Any significant change to your house is expensive. Our goal is to minimize the likelihood of errors or poor construction methods causing unexpected costs to your project. The worst and most expensive result of poor construction is having to go back and rip out and redo an already completed part of the project.
Before beginning a new project it is up to you to do your due diligence. Talk to your city permitting department and find out what permits must be pulled in order to initiate a construction project. Some simple repairs or modifications may not require a permit or may only require a simple permit that can be issued in a matter of hours. Other more complicated projects, such as adding a new room, may require a more involved and lengthier process. If you have a general contractor he or she should handle the permitting process. As the homeowner you should be able to contact the city permit department to verify that all permits are in place and I recommend you do so.
Most of the Texas Coastal cities require that a WPI-1 be filed with the Texas Department of Insurance (TDI) prior to the initiation of any construction. This is generally done by a TDI certified engineer, usually the same engineer that will verify that all construction has been done to the TDI required code and will also submit the follow up paperwork which leads to the issue of a WPI-8 certificate of insurability for your completed project.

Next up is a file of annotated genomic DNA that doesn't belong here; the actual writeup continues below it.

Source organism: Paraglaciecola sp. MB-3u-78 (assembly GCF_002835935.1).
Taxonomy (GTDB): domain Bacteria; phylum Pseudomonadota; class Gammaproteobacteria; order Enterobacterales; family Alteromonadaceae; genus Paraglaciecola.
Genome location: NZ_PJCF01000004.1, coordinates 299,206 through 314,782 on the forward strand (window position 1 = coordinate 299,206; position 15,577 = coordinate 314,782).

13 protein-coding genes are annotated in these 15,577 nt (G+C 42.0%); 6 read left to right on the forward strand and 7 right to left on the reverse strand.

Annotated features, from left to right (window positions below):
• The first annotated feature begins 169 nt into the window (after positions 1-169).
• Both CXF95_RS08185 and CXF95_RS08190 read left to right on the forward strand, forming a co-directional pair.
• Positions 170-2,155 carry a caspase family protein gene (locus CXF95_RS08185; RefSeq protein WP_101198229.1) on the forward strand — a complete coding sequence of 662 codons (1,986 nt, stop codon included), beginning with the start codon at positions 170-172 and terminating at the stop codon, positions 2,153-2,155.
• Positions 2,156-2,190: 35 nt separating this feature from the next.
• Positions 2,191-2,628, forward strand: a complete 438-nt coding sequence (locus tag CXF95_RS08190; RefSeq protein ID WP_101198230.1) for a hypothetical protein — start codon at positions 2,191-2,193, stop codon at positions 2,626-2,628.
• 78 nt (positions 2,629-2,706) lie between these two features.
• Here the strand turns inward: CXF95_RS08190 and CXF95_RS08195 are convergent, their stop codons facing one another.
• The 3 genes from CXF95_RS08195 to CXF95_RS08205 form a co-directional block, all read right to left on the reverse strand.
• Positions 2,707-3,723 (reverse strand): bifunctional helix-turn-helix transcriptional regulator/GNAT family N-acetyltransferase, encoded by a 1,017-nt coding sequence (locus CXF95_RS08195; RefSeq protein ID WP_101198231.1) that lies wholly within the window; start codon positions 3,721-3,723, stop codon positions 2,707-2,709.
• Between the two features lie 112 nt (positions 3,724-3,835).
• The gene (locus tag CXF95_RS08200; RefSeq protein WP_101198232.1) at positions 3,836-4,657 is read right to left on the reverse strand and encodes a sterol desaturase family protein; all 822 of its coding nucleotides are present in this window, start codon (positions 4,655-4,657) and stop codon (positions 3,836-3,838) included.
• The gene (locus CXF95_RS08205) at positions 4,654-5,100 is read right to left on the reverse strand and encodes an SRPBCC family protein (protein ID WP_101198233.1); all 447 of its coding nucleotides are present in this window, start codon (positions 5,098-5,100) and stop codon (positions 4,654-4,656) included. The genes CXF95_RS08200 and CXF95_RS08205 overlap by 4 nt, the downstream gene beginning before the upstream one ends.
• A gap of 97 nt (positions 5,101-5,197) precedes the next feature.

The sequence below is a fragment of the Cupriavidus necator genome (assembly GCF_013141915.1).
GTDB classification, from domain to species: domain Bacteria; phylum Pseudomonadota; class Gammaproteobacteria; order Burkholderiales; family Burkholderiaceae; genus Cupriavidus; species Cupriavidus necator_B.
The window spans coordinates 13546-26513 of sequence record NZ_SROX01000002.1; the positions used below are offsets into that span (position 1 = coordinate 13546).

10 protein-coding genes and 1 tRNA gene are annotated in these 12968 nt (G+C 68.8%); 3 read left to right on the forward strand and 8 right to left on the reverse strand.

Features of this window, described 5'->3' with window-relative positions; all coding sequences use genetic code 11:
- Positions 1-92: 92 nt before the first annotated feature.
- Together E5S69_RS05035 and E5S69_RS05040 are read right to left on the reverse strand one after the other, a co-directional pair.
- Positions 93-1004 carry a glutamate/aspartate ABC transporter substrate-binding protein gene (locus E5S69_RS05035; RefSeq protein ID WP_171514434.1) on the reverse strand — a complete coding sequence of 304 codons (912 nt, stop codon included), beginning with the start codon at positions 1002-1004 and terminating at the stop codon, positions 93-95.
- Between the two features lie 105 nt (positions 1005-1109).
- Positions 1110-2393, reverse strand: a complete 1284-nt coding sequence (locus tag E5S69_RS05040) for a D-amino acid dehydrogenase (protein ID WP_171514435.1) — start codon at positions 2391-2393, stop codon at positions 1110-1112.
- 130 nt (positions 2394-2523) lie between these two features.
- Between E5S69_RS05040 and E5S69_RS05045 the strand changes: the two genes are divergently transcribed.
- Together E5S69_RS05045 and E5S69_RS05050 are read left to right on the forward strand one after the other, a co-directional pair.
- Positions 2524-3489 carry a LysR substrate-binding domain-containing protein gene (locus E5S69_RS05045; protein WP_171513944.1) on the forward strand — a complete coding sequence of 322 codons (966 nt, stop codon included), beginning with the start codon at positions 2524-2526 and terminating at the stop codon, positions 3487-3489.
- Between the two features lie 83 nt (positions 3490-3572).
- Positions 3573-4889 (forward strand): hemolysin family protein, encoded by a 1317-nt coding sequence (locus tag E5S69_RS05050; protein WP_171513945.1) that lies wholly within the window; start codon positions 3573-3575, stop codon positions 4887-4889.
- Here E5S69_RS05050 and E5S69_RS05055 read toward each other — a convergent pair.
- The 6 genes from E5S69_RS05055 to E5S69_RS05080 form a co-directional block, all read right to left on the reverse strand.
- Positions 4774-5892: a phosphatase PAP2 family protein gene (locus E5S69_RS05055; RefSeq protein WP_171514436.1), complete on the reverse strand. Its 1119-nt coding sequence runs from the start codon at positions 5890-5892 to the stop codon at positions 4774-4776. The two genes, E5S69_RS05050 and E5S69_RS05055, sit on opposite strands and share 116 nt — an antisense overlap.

If you are building in an area in one of the coastal areas of Texas it is in your best interest to make sure that all of your materials and construction techniques meet current windstorm codes. Much of this you can do yourself. The TDI maintains on their website an extensive list of materials which have been tested and found to meet the stringent requirements for use in hurricane prone areas. It is not enough that you use these products, they also must be installed properly. The TDI issues installation specifications for each product tested. These guidelines should be followed closely, small things like the diameter of nails used to install siding, for example, can affect whether you are able to get your project certified.
The TDI website also maintains an interactive map that shows the specific high wind areas of the Texas Gulf Coast and more detailed county maps showing specific border lines for the 3 areas requiring specific windstorm resistant construction. If your project does not fall into any of these zones you are exempt from meeting the specific TDI requirements for construction.